Pink Lemonade Bar Cookies

Gathering the supplies to bake something in my kitchen is always an Adventure. If it had a name (and Adventures usually do), it would be something like “The Continuing Adventures of Foodicus Moldicus, or This Is Why I Can’t Have Nice Things During Summertime“.  I’ll buy fruit on Tuesday with the intention of making it into something tasty on Friday. By Thursday, it belongs to the mould.

I made bread two days ago. It’s the mould’s now.

What I am saying is, my kitchen needs a good scrub down with vinegar to kill whatever invisible mould keeps on eating my food before I can, and groceries like that need to be almost immediately used.

So I’ve been going on to my friends for weeks at this point about these Pink Lemonade Bars. About how good they look, and how I can imagine them in my mouth being delicious and how if I can not eat these I will die. And at almost every turn I am thwarted by buying groceries and then not getting to the baking part quick enough so my lemons and my raspberries end up in the trash.

But these lemon bars, they look like the most delicious thing on the planet, and before I go further, I should furnish you with two lists. Here is a short list of things I like to eat:

  1. Lemons
  2. Lemonade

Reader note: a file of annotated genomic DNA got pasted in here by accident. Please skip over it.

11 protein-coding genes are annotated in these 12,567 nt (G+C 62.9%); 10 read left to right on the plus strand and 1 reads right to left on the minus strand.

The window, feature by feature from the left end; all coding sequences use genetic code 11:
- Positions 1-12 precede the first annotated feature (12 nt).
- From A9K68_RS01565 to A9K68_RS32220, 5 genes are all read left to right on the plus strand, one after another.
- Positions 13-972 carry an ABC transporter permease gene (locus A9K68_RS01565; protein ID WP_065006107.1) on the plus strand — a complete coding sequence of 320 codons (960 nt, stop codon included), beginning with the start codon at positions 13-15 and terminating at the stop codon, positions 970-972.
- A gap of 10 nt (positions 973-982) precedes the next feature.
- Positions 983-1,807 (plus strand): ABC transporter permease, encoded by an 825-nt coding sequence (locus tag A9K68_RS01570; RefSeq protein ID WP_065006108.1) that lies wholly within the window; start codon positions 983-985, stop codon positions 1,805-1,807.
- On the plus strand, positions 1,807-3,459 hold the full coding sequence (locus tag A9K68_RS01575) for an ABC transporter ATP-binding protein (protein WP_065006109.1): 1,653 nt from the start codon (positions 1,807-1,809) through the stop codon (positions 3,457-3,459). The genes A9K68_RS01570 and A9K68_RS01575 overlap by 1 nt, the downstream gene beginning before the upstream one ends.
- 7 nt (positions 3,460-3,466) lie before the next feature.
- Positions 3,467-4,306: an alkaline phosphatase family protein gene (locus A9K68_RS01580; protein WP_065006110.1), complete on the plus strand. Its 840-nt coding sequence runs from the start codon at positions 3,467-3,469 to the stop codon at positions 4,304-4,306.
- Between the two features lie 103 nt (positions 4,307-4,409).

3. Raspberry/Strawberry/etc lemonade

And now a short list of things I do not like to eat:

  1. Lemon cookies
  2. Lemon bars
  3. Lemon-scented Pledge

But by god these bars looked amazing and I have to make them. So off to the grocery store it is, and I will report back in a couple months when I’ve finally remembered to make them!

Soup it to Me

Fall CSA share pickup was on Thursday! Even though this is my first fall share, I’ve determined that I fucking love them more than the summer ones.  Fall means root crops means potatoes and rutabagas and turnips and carrots meansSOUP.

I love soup. For the record.

I found a hearty root vegetable soup recipe at Epicurious and basically doubled it because I figured I had about double the amount of potato-rutabaga-turnip-carrot it called for. (I was incorrect about that, but whatever.)  Then I followed my own soup making method with their ingredients and made approximately a million quarts of soup.

A large stock pot full of orange-ish puréed soup-like liquid.

I like to call my method, “Chuck everything in a pot, cook until soft, purée the fuck out of it, eat.” It’s quite effective. And probably how you make baby food.